Straight Talk Articles

Can You Have a Zero Net Energy Home?
June, 2016

Dear Pat: I am considering installing some rooftop solar in my home, and a neighbor asked if I was going to have a “Zero Net Energy” home. Can you explain more about what that is? – Sally B.

Dear Sally: A Zero Net Energy (ZNE), or Net-Zero, Home is one where all the energy that is used in the home is completely offset by the production of on-site power, such as through rooftop solar photovoltaic panels. Having a ZNE Home does not mean that you are “off-grid” – instead, your home uses electricity from your co-op for daily needs—especially when the sun isn’t shining—but also supplies power back to the electric grid from your solar panels.


Other than solar panels, a Zero Net Energy Home may not look different from other homes.


Usually, the term ZNE Home describes a newly built house, as it is easier to custom-build a very energy efficient house and properly size solar panels that will match the expected energy use. However, existing homes can also be retrofitted to be ZNE! But before you go out and buy a solar panel system that will cover every inch of your roof, remember this mantra: “Reduce before you produce.”


Heat pumps or increased insulation may not seem as exciting as solar panels, but they can produce a better return on your investment, and they will  increase comfort and improve the value of your home. Before you purchase and install solar panels, make all the cost-effective energy efficiency improvements you can—you will likely be able to reduce the number of solar panels you need, while also seeing sustained energy savings over time!

An energy audit is the first step to learning how to make your home as efficient as possible. An energy auditor will walk-through your home and perform tests to find out where air is leaking. An energy auditor can also perform energy modeling to tell you how much energy you would save by implementing certain improvements. If you are interested in an energy audit, talk with your co-op—they may offer an audit or have names of local energy auditors.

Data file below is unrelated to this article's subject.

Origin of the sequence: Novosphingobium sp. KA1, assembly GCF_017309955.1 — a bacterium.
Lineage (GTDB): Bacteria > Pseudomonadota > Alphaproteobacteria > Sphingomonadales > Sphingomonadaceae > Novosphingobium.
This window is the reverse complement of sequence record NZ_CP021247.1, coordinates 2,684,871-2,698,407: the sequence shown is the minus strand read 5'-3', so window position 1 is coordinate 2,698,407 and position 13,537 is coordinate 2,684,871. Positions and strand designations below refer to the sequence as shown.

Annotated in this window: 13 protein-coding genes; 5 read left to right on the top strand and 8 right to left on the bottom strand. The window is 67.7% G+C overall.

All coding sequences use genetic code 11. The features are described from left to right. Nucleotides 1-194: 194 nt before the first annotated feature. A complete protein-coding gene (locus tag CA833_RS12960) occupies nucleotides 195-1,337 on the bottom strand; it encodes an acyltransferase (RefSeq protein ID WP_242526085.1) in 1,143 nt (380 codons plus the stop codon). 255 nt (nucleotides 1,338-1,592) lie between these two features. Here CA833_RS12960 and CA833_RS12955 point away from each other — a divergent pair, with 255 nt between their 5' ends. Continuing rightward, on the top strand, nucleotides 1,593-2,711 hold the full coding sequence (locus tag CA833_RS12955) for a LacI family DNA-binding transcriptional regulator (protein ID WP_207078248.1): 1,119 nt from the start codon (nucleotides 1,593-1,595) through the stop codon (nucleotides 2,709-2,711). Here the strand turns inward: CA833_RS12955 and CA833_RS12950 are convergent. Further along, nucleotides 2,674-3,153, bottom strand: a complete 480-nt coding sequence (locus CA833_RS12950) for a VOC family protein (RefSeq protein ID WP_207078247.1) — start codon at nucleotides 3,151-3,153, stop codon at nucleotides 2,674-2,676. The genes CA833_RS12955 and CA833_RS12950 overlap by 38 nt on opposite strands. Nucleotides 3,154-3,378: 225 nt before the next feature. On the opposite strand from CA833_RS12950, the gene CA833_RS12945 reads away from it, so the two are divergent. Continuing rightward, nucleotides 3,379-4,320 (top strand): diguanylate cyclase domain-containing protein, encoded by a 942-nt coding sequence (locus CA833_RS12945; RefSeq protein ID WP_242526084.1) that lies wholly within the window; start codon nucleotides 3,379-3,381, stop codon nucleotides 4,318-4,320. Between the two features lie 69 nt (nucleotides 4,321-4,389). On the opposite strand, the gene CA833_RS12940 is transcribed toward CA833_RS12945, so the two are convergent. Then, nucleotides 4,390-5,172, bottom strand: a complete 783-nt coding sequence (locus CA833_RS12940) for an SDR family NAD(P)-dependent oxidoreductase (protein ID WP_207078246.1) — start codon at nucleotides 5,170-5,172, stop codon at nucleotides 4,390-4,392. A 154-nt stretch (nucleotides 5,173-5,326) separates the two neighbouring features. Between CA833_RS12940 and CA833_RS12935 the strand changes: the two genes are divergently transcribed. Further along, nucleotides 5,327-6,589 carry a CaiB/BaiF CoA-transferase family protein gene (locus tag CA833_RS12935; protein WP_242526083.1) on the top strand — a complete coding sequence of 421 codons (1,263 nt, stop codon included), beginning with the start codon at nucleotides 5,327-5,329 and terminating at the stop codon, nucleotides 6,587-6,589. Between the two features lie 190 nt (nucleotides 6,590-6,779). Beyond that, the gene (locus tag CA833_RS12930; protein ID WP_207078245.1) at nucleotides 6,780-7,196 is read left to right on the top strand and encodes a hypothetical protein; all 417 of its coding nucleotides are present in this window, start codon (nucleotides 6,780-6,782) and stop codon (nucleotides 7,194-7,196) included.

Retrofitting a home to be ZNE will likely require investments big and small. Upgrading your HVAC system to something very efficient is a large investment, but, as heating and cooling usually makes up half of the average home’s energy use, will have a substantial impact on your home, especially when combined with insulation improvements. Sealing up air leaks and changing out lightbulbs for LEDs are smaller investments, but can also help you reach ZNE. Behavioral changes, such as turning down the heat when you leave for the day, using your solar clothes dryer (a clothes line!), and turning off electronics and lights when you leave a room, are also small and easy ways to reduce your energy use.

Once you have reduced your energy use as much as you can, you can now think about producing. Solar photovoltaic panels are the most common residential renewable energy installation, though a small wind energy system could be a good choice if your home is on one of the rare sites that is windy enough.

There are also other ways to harness the power of the sun. For example, solar water heaters can be a cost-effective. Or you can use passive solar techniques, like strategic window placement, landscaping and shading, and specific building materials to heat certain areas of your home in the winter or reduce sun and heat exposure in the summer.

You may be able to also reduce your energy impact without purchasing your own rooftop solar panels. Many cooperatives are beginning to offer “community solar” or “solar gardens”, where co-op members invest in part of a larger solar installation that supplies the co-op’s electric grid. Participating in a community solar system gives you the benefit of solar power without needing to install and maintain your own solar panels.  Talk with your co-op to see if they have community solar or are planning on it in the future.

This column is from the June issue of Straight Talk, which is a service of the National Rural Electric Cooperative Association to its member co-ops.  Straight Talk is distributed by electric co-ops around the country as part of a monthly print publication or on co-op websites.


For more information about Zero Net Energy Homes, see this page for more resources.

Other than solar panels, a Zero Net Energy Home may not look different from other homes.

Wind energy and both passive and active solar can help achieve Zero Net Energy. Photo Credit: Flickr user Wonderlane (